Myra taught me that day to look for God in the lives of others — to look for His activity in the lives of those who didn’t even see it themselves.  My life has been richer because of it.  I have seen God more in the lives of others, and I have sensed His presence more clearly in my own because of her.

Tomorrow you will be able to hear from Myra in her own words from where the power to see the potential of others comes.  I know you will be blessed by it as I have been blessed by her.

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March is International Women’s Month!  It is my hope that you will join me over the course of the rest of March in celebrating the women who have had a significant role in influencing me.  I will post daily blog-posts — some of these posts will be from me talking about the women who have had a significant role in influencing me and some of the posts will be from these women themselves, childhood friends, mentors, teachers, co-workers, etc.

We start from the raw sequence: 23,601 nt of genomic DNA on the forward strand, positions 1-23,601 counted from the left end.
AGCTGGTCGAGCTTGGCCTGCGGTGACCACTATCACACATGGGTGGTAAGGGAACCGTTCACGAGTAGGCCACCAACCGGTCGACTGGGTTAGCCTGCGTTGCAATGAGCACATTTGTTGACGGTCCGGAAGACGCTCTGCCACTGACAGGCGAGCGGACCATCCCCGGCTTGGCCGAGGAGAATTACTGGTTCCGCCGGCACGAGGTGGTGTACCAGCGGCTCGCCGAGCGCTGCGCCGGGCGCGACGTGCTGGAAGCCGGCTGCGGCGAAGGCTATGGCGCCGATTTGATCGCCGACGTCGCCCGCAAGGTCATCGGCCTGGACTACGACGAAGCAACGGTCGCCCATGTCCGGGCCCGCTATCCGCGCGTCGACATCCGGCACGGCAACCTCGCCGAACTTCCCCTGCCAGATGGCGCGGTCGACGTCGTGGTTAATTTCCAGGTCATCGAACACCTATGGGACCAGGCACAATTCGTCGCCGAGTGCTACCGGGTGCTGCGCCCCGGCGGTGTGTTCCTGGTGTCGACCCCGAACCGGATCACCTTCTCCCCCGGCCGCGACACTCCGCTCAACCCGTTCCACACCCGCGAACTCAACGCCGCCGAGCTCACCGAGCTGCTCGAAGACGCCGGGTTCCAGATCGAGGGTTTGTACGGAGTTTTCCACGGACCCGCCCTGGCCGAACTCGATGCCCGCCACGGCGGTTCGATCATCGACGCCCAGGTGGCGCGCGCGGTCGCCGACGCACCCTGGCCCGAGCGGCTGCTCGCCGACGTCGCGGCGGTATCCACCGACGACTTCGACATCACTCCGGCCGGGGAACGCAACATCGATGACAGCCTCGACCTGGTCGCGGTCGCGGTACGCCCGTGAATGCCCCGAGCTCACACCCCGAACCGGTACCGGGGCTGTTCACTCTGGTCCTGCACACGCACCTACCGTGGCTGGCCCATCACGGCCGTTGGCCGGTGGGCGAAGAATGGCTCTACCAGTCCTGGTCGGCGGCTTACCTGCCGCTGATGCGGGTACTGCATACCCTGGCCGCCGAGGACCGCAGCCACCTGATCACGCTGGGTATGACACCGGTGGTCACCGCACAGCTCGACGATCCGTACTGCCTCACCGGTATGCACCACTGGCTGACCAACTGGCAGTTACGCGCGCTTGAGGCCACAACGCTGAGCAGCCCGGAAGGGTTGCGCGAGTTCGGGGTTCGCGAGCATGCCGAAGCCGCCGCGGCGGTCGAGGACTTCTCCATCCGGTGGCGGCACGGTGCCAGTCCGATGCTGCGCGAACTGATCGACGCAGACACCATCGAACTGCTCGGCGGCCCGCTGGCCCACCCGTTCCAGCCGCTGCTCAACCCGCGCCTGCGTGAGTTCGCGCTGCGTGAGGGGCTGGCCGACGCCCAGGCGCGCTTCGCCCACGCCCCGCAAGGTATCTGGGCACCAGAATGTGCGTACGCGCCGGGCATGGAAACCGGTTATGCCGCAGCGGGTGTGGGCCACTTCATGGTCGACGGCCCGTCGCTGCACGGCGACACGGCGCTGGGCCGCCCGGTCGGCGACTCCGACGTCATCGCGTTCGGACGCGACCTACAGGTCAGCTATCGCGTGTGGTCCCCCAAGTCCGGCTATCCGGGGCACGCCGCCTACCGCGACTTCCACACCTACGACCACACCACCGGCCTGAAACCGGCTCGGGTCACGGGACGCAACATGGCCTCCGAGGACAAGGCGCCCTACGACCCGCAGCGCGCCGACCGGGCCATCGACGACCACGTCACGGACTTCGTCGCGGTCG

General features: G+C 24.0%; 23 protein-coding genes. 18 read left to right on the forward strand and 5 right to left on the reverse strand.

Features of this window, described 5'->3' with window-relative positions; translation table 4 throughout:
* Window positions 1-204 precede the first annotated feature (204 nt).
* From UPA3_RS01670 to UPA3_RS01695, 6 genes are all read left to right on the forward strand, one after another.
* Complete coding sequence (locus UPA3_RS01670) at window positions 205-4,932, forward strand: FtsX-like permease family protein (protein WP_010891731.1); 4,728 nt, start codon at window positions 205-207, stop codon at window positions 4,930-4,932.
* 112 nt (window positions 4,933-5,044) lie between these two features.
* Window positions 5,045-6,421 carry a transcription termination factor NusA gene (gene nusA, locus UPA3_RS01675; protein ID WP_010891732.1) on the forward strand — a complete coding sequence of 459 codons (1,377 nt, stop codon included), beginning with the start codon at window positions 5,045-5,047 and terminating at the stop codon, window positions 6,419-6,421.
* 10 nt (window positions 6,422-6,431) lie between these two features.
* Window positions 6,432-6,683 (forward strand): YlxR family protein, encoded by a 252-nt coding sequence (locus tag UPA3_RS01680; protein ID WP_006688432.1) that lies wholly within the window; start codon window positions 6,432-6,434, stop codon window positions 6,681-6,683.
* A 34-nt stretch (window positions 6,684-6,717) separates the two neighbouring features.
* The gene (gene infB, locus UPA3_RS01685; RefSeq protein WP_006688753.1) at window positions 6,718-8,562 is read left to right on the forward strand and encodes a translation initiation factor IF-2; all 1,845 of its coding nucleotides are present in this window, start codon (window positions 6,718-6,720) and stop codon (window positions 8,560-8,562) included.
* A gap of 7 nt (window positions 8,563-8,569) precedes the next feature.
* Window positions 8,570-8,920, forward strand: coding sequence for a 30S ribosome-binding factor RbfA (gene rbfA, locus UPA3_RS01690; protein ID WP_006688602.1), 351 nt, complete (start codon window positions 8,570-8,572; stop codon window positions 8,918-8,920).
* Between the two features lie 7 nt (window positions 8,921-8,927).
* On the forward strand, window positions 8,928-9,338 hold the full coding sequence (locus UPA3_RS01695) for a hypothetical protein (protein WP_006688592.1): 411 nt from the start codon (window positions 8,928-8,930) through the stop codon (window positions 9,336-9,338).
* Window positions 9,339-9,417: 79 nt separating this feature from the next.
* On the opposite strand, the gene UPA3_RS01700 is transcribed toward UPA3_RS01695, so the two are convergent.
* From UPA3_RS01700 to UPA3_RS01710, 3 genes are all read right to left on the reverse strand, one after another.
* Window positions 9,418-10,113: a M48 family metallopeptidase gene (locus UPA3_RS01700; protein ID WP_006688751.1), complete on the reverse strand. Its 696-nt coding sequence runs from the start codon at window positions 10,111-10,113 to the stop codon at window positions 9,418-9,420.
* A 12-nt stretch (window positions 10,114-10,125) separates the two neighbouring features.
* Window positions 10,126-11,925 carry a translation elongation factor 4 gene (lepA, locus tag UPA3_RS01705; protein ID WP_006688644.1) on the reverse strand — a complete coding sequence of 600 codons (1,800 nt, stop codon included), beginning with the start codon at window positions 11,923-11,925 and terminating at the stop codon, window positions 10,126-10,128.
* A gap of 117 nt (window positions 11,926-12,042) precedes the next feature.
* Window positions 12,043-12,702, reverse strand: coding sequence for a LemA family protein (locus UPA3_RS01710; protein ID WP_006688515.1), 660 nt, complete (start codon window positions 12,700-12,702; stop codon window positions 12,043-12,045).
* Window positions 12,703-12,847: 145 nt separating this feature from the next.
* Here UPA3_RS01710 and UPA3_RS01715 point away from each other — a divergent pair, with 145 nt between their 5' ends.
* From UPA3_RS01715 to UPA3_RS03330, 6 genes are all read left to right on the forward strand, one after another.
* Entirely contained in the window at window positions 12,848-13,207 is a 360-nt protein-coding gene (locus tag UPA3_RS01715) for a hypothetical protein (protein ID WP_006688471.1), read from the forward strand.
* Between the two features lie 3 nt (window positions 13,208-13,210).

My hope is that this series, “Celebrating Women,” will accomplish three things:  

  1. to serve in a small way as a “Thank You” to all the women who have influenced me
  2.  that you will gain wisdom from those who have spoken wisdom into my life
  3. that it will serve as a reminder to say thank you and to recognize all the amazing women in your one life

Click here to see all of the posts related to “Celebrating Women.”

The Ultimate Co-Worker

About today’s author:
Jen and her husband Todd live in the Twin Cities. They will soon have a child in elementary, middle, and high school as their oldest enters 9th grade in the fall. Jen works in the church office at Faith Baptist Church and volunteers in a variety of Christia